Palmarosa in perfumery

Palmarosa in perfumery

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After this pretty bottle, we had to wait for the new millennium to take advantage again of the original note of palmarosa in our favorite fragrances.

The origins of the palmarosa

The palmarosa is a grass that can reach up to 3 meters thanks to its long tapered leaves very fragrant and its fragrant red flowers resembling the flower of geranium. She is originally from southern Asia where she has been very well known for a long time.

Indeed the palmarosa, from which an essential oil is extracted, has multiple properties that Ayurvedic medicine has used for centuries in particular for dermatological problems such as eczema or fungal diseases.

The pretty cousin of lemongrass is of course also a raw material of choice in fine perfumery thanks to its fresh and delicate fragrance, particularly resembling rose or geranium, hence its nickname of Indian geranium. . Guerlain was the first to use palmarosa as a perfume note in its Vol de Nuit fragrance in 1933.

Night Flight is considered to be one of Guerlain's most complex perfumes because its representation in fragrance of the famous Saint-Exupéry novel is intended to be an olfactory journey. The very powerful and catchy top notes like a takeoff, offer base notes including the palmarosa note like a fireworks, as the designer Annick Goutal emphasizes, to end in an oriental, powerful wake. and intoxicating. A beautiful trip, therefore, which will make Guerlain successful. However, we would have to wait a long time before having the pleasure of tasting the palmarosa note again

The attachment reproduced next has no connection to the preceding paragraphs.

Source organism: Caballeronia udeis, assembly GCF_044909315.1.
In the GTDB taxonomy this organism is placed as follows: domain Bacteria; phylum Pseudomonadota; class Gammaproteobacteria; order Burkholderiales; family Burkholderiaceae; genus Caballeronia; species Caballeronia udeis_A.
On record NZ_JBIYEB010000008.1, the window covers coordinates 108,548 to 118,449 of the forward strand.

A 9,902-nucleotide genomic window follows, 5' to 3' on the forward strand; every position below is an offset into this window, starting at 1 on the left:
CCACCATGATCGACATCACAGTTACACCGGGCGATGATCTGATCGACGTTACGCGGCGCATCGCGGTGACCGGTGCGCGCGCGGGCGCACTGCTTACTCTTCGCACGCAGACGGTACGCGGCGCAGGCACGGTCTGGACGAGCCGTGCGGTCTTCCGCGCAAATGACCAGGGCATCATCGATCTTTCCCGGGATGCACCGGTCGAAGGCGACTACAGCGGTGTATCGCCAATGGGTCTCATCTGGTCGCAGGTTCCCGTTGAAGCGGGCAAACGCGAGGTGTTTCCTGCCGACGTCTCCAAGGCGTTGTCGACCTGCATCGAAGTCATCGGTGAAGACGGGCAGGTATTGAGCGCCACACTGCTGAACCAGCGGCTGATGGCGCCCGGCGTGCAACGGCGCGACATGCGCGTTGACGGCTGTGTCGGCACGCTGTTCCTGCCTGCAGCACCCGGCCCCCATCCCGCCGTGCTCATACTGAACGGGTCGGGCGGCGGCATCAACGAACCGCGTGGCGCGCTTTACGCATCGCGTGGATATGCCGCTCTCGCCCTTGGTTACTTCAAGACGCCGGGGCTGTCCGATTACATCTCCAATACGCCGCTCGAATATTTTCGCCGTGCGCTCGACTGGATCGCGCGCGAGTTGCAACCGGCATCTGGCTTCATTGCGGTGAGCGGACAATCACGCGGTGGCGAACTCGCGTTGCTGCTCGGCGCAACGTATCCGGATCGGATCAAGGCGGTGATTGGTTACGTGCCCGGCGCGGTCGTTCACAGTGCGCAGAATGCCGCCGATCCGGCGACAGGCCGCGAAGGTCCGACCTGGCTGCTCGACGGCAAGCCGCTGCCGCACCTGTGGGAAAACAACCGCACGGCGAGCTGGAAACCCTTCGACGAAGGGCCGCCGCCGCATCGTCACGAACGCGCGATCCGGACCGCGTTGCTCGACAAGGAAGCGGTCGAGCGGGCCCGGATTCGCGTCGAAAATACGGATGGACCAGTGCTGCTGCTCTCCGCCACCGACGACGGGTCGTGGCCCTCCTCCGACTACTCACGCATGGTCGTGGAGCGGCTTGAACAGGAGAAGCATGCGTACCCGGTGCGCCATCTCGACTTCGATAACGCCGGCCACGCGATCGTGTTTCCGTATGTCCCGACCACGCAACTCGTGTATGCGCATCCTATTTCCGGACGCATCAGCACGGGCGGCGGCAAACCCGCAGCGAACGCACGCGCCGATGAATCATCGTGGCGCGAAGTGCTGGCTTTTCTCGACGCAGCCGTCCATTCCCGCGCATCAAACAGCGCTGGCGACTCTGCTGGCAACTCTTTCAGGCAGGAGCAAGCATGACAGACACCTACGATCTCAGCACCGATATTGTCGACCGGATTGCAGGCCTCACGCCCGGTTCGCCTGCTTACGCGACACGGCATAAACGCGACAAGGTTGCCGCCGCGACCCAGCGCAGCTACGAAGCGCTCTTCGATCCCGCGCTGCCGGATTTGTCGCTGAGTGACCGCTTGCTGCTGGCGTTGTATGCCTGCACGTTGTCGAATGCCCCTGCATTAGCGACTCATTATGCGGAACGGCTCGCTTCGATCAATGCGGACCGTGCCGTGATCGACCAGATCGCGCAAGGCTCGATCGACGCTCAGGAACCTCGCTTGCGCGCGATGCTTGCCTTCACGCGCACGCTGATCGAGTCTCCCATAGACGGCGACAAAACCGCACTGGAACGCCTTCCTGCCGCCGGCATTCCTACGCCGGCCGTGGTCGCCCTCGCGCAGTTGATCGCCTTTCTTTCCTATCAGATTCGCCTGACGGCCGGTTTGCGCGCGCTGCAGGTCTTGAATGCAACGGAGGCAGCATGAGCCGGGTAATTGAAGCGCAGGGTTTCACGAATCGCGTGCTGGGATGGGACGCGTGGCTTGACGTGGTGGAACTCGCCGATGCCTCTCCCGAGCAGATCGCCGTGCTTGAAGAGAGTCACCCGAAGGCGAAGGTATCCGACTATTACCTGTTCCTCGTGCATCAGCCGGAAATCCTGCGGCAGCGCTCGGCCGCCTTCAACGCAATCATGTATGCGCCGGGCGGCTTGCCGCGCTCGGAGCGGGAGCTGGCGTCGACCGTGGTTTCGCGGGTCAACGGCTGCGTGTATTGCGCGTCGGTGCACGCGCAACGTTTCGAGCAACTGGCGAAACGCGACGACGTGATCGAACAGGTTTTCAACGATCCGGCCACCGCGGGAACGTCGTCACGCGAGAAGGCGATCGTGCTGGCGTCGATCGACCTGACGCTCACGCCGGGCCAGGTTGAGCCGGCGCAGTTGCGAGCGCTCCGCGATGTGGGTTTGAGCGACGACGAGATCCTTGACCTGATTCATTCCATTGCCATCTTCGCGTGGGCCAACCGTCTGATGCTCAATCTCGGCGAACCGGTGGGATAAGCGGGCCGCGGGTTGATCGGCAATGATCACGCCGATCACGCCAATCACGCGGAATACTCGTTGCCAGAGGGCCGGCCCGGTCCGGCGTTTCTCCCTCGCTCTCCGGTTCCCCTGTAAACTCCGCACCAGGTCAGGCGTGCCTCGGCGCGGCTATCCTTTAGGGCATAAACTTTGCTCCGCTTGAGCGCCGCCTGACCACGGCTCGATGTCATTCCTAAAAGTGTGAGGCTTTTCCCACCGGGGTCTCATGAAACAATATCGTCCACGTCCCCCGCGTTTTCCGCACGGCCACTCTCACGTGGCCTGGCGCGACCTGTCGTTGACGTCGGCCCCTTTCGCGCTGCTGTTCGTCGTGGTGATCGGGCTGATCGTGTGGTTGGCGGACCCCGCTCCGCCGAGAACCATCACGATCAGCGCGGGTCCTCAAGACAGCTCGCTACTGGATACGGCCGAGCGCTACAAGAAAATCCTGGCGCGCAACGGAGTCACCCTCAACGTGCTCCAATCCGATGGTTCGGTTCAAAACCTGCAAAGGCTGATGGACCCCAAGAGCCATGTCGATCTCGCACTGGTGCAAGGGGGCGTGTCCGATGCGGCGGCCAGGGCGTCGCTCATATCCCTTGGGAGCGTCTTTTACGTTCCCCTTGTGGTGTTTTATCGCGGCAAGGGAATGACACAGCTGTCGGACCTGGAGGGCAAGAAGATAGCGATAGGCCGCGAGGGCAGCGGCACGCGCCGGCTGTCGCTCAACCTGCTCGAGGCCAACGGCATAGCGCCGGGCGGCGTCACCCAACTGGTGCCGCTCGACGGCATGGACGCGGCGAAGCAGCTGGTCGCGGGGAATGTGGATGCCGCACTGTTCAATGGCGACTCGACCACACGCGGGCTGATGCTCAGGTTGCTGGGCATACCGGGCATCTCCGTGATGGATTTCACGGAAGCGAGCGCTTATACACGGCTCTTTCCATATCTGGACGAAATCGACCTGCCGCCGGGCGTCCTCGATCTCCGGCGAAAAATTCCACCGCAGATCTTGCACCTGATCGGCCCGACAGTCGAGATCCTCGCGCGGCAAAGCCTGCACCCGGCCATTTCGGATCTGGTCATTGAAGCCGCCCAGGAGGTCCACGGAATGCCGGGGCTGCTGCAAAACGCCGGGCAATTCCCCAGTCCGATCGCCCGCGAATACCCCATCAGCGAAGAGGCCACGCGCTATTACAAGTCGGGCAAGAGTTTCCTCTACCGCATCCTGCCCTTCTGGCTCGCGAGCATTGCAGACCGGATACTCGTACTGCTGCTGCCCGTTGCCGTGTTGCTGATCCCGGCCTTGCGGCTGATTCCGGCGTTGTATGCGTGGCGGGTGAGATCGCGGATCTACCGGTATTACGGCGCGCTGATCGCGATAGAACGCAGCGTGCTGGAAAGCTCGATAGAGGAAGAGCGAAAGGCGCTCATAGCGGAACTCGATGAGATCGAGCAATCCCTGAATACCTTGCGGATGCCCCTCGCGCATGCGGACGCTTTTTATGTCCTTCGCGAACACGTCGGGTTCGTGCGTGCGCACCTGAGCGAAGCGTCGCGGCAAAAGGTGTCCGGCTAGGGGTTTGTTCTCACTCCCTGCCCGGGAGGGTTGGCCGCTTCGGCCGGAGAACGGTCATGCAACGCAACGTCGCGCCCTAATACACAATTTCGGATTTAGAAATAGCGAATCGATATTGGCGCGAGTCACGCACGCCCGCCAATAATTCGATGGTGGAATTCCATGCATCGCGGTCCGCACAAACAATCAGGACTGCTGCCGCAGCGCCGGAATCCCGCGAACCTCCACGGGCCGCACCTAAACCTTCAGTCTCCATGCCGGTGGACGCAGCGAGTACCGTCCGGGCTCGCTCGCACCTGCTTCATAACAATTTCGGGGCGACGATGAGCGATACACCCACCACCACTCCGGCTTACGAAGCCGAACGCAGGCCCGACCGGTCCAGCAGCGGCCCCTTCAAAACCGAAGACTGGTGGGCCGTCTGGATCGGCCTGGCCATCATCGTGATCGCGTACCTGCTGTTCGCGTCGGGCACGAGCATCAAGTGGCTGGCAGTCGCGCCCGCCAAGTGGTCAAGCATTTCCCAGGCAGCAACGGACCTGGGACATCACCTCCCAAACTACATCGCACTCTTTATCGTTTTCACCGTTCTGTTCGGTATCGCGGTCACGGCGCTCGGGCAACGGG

The scents of palmarosa in our perfumes

Palmarosa, an exotic fragrant sweetness from Asia, exudes its scents in rare fragrances which will place it in top notes and heart notes according to the harmony of the desired composition.

Thanks to Léonard Léonard released in 2001, we finally have the pleasure of rediscovering the palmarosa note decades after Guerlain's pretty Vol de Nuit. The fragrance opens with fruity and floral top notes where palmarosa blends with freesia, violet leaf and blackcurrant for olfactory surges of flowers and sugars.

Miller Harris' Geranium Bourbon will also use the palmarosa note as a top note to open its woody and floral fragrance with green, fruity but also spicy notes seeking to reproduce the exotic sensations of the colors of Kashmir.

As for L'Eau Bleue by Issey Miyaké, the pretty aromatic offers the palmarosa note in the heart note to exhale its flowery scents of rose and spice while offering a fresh and woody aromatic even amber.

The palmarosa is therefore a very particular scent note which allows to highlight according to the marriage of fragrances flowery facets, aromatic facets or exotic and oriental facets. It seems that, despite its rarity, these multiple facets to offer can be a guarantee of an original and delicate juice.

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